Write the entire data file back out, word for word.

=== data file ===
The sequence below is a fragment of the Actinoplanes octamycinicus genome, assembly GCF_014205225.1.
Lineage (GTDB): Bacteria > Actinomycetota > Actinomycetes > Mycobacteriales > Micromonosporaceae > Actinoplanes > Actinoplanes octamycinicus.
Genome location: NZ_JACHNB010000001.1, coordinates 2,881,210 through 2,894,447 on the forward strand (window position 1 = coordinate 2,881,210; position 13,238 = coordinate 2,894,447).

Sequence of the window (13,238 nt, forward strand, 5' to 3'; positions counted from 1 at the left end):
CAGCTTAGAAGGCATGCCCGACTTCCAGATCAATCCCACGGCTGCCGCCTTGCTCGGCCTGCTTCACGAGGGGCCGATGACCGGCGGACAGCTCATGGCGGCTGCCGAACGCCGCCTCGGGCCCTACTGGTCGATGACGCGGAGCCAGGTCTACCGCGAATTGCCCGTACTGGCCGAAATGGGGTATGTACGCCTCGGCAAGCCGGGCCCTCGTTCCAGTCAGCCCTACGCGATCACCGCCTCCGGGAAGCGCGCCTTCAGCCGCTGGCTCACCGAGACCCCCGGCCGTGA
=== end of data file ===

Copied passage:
The sequence below is a fragment of the Actinoplanes octamycinicus genome, assembly GCF_014205225.1.
Lineage (GTDB): Bacteria > Actinomycetota > Actinomycetes > Mycobacteriales > Micromonosporaceae > Actinoplanes > Actinoplanes octamycinicus.
Genome location: NZ_JACHNB010000001.1, coordinates 2,881,210 through 2,894,447 on the forward strand (window position 1 = coordinate 2,881,210; position 13,238 = coordinate 2,894,447).

Sequence of the window (13,238 nt, forward strand, 5' to 3'; positions counted from 1 at the left end):
CAGCTTAGAAGGCATGCCCGACTTCCAGATCAATCCCACGGCTGCCGCCTTGCTCGGCCTGCTTCACGAGGGGCCGATGACCGGCGGACAGCTCATGGCGGCTGCCGAACGCCGCCTCGGGCCCTACTGGTCGATGACGCGGAGCCAGGTCTACCGCGAATTGCCCGTACTGGCCGAAATGGGGTATGTACGCCTCGGCAAGCCGGGCCCTCGTTCCAGTCAGCCCTACGCGATCACCGCCTCCGGGAAGCGCGCCTTCAGCCGCTGGCTCACCGAGACCCCCGGCCGTGA